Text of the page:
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Choice Between Hiking Boots or Trail Runners

Discussion in 'Attire' started by 2sweed, Apr 5, 2016.

  1. 2sweed

    2sweed Natural Camper Staff Member

    Each of us whenever we head for the woods or the trails need to make a choice on what equipment we will bring and what is best to leave at home. One of the most important choices is the clothing we wear and the shoes on our feet. There can be many reasons why one might pick boots over trail runners or the other way around, but the choice must be made depending on comfort and also type of land you will be walking on or the place your setting up your camp. The following video talks about pro's and con's of each type of shoe and provides good information concerning the do's and don'ts on conditions.
    Please share your thoughts on this subject as many of us make choices that might be great or might be a big blistering mistake.

    Northern Dancer likes this.
  2. rz3300

    rz3300 Explorer

    I have a great pair of boots that I have had for quite some time, so I would have a hard time going against those. I am not sure I have ever had any trail runners though, and so maybe I need to branch out a bit.
  3. Alexandoy

    Alexandoy Survivalist

    I would still go for tge hiking boots anytime. Aside from the protection it provides, the elevation of the rear sole has the proper angle so the feet are comfortable in walking. Flat shoes are not recommended for walking distances for it strains the feet.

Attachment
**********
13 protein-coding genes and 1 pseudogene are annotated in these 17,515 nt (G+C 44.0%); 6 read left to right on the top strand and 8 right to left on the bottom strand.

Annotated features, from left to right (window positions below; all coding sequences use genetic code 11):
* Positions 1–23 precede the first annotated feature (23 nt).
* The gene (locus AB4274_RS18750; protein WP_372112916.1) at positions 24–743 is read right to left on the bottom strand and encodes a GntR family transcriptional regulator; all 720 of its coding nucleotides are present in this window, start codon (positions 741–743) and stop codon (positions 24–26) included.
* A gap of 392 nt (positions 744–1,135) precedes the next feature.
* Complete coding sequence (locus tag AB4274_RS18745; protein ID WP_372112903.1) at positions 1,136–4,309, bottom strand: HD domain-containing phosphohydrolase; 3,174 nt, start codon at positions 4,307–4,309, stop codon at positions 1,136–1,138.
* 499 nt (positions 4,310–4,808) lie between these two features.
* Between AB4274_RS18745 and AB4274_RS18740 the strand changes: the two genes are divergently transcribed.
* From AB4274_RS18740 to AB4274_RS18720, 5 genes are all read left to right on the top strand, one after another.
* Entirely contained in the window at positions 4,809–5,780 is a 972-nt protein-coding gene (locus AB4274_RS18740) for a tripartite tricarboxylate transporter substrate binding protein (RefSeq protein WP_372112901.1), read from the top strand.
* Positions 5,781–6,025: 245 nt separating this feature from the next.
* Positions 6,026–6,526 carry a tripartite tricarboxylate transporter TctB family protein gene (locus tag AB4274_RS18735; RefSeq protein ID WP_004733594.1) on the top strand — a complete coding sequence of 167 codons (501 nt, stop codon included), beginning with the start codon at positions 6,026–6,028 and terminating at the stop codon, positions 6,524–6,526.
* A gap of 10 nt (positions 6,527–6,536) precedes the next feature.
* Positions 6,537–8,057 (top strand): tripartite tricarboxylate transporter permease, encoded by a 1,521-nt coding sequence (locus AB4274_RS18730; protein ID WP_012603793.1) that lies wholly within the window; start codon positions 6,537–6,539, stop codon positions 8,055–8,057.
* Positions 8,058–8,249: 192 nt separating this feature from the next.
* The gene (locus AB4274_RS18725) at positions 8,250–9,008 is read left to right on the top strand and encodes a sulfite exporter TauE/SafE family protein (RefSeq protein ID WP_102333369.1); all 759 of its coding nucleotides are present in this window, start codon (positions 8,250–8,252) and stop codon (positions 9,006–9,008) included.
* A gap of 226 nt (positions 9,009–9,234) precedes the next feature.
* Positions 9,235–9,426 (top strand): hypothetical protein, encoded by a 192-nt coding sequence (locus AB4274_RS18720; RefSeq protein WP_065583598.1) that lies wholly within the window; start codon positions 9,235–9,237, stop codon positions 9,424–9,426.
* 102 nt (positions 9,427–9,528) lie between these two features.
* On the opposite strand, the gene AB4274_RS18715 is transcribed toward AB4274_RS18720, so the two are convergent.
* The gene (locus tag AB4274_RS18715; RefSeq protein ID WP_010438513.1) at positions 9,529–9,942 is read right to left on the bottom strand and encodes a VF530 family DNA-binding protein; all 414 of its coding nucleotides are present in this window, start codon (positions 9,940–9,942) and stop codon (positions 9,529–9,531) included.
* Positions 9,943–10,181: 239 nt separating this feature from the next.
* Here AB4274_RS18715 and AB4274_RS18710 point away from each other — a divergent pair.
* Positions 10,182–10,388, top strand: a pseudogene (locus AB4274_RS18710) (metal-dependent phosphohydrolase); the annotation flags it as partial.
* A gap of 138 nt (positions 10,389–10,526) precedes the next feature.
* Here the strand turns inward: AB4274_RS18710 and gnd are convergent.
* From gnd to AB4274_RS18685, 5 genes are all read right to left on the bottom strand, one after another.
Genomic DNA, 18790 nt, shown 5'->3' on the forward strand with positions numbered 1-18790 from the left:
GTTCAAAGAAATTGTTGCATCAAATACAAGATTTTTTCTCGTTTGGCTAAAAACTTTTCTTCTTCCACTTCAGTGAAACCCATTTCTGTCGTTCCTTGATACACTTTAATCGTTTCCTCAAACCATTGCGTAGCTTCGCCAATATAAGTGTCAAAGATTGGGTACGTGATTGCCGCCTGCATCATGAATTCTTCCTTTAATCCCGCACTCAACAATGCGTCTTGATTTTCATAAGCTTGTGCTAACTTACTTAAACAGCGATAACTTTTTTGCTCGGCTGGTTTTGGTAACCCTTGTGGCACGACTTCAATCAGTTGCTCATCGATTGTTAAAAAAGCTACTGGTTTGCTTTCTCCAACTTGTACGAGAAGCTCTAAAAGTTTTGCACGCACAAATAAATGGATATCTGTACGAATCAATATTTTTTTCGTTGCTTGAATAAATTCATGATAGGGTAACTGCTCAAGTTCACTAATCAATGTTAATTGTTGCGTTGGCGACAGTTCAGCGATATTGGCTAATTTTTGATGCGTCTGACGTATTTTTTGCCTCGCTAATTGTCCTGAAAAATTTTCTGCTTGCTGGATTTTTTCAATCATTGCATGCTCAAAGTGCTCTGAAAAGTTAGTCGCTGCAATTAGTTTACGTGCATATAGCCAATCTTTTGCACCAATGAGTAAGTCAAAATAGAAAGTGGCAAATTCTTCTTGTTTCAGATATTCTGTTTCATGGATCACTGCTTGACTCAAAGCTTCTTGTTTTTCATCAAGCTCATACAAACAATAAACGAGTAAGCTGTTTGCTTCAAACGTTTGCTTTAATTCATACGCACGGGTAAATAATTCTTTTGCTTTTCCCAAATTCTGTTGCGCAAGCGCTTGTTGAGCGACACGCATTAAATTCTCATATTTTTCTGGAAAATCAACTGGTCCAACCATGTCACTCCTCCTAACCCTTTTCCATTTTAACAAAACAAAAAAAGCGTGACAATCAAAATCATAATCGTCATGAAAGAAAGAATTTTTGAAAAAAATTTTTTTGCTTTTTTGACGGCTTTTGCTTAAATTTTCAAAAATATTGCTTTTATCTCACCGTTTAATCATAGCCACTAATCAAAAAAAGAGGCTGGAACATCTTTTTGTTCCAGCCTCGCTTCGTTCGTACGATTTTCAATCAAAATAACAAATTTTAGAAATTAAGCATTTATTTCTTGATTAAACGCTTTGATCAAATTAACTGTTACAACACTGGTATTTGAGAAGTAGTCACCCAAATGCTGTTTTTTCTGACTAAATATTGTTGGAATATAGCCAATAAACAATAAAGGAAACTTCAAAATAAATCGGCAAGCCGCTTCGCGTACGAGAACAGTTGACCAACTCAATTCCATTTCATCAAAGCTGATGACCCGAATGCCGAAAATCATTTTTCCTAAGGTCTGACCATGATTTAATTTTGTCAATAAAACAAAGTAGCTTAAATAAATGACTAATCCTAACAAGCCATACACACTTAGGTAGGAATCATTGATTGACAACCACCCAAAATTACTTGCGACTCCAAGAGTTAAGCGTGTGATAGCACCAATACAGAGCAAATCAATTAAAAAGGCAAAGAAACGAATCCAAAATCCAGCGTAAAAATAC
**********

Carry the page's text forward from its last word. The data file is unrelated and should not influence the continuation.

4. killeroy154

    killeroy154 Survivalist

    Yeh I like the ankle support from hiking shoes and the sole is usually thicker so it can absorb more impacts with sharp objects.
  5. Bibsoutdoors

    Bibsoutdoors Survivalist

    I'm with Killeroy, I'll take ankle support over comfort any day. Besides camp shoes weigh almost nothing anymore, I wear Crocks, nothing but foam for weight. I find carrying packs at 45 - 65 lbs require the additional support and durability needed for the constant pounding, and if you're carrying that kind of weight 6 ounces for shoes is nothing. So in a sense we can have our cake and eat it to. The video talked about heavy hiking boots...yes 40 years ago, not anymore. Sure they are heavier then trail runners but come on what have we become a bunch of softies not able to pick up our feet. Toughen up! Besides this isn't a race and for those of you who think covering 20+ miles a day is what it's all about, good for you, enjoy. The rest of us are going to enjoy the trip to our destination which doesn't require high speed, wing foiled, wind resistant shoes. Sometimes manufactures get really carried away with trying to make money by launching new gear every other month, and in order to do that they HAVE to sell us on the latest and greatest. I've never heard anyone say, "That was the greatest experience of my life." "It only happened because of my ultra light super fast Converse All-Stars that made me walk faster, jump higher and sleep better." Manufactures...talk about a two edge sword!
  6. killeroy154

    killeroy154 Survivalist

    I have to admit. I have never carried a 50 plus pound pack while hiking. I done day hikes only, and dream of doing long distance over night trips, but reality is I might never do it.
    My wife and I hiked alot about 9 years ago, I was in my early forties, we done several round trip hikes over 8 miles and they were mostly parts of the Appalachian trail here in the smokey mtns. The trail heads normally would start out at 1000 to 1500 foot elevation, and destinations around 3500 to 5000 feet. We would traverse root, rocks, mud, gullies, ledges and small streams. I would carry maybe a 15 pound pack with water, sandwiches, rope and a first aid kit.